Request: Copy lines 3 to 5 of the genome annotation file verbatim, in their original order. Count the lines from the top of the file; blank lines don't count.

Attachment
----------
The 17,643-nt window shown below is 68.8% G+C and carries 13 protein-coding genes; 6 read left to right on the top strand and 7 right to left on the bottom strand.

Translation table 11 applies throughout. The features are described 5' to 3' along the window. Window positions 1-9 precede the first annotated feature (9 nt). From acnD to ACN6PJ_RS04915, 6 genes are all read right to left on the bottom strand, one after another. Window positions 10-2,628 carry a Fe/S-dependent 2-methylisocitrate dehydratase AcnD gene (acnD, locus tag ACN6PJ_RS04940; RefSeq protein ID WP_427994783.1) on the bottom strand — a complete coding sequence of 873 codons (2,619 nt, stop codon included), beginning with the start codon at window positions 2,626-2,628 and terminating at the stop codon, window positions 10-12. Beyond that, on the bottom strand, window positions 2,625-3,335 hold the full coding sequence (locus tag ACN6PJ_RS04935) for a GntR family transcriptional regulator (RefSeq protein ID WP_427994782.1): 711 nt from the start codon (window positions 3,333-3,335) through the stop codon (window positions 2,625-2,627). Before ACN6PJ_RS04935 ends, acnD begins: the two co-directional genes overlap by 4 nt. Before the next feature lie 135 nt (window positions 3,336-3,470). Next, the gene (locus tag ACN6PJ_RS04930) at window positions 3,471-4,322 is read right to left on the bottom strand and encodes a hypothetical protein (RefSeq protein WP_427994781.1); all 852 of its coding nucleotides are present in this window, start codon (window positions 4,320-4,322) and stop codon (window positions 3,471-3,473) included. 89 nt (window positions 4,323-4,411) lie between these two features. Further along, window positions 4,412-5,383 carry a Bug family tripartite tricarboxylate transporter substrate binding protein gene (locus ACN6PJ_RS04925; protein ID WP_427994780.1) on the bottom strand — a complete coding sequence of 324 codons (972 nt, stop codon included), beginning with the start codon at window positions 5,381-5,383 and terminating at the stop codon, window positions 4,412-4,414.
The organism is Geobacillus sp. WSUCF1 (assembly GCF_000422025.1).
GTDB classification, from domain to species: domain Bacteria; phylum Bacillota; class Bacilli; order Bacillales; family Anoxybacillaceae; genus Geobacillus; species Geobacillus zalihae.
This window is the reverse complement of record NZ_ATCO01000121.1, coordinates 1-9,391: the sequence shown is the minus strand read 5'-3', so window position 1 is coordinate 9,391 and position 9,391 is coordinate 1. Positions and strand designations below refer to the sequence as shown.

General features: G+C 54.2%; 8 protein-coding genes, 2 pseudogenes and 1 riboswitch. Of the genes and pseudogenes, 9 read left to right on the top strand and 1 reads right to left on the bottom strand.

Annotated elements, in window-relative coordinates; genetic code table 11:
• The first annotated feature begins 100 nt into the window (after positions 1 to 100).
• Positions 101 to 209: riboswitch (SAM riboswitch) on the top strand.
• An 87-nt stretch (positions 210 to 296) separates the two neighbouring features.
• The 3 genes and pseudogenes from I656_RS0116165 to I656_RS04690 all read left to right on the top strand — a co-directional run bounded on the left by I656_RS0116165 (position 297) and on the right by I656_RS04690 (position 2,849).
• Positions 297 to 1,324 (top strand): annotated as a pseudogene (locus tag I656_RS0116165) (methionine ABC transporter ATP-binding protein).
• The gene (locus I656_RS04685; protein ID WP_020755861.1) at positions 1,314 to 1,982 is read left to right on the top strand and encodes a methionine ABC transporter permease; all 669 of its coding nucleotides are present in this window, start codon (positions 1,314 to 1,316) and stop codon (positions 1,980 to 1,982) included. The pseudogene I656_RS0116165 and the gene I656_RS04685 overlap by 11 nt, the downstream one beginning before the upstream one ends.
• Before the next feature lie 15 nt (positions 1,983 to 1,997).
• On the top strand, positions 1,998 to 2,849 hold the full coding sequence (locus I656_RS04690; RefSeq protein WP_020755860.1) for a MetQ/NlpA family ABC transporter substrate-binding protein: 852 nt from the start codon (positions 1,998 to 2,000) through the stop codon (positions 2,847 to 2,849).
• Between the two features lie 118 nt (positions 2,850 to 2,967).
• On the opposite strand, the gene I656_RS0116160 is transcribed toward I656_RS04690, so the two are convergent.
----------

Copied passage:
The organism is Geobacillus sp. WSUCF1 (assembly GCF_000422025.1).
GTDB classification, from domain to species: domain Bacteria; phylum Bacillota; class Bacilli; order Bacillales; family Anoxybacillaceae; genus Geobacillus; species Geobacillus zalihae.
This window is the reverse complement of record NZ_ATCO01000121.1, coordinates 1-9,391: the sequence shown is the minus strand read 5'-3', so window position 1 is coordinate 9,391 and position 9,391 is coordinate 1. Positions and strand designations below refer to the sequence as shown.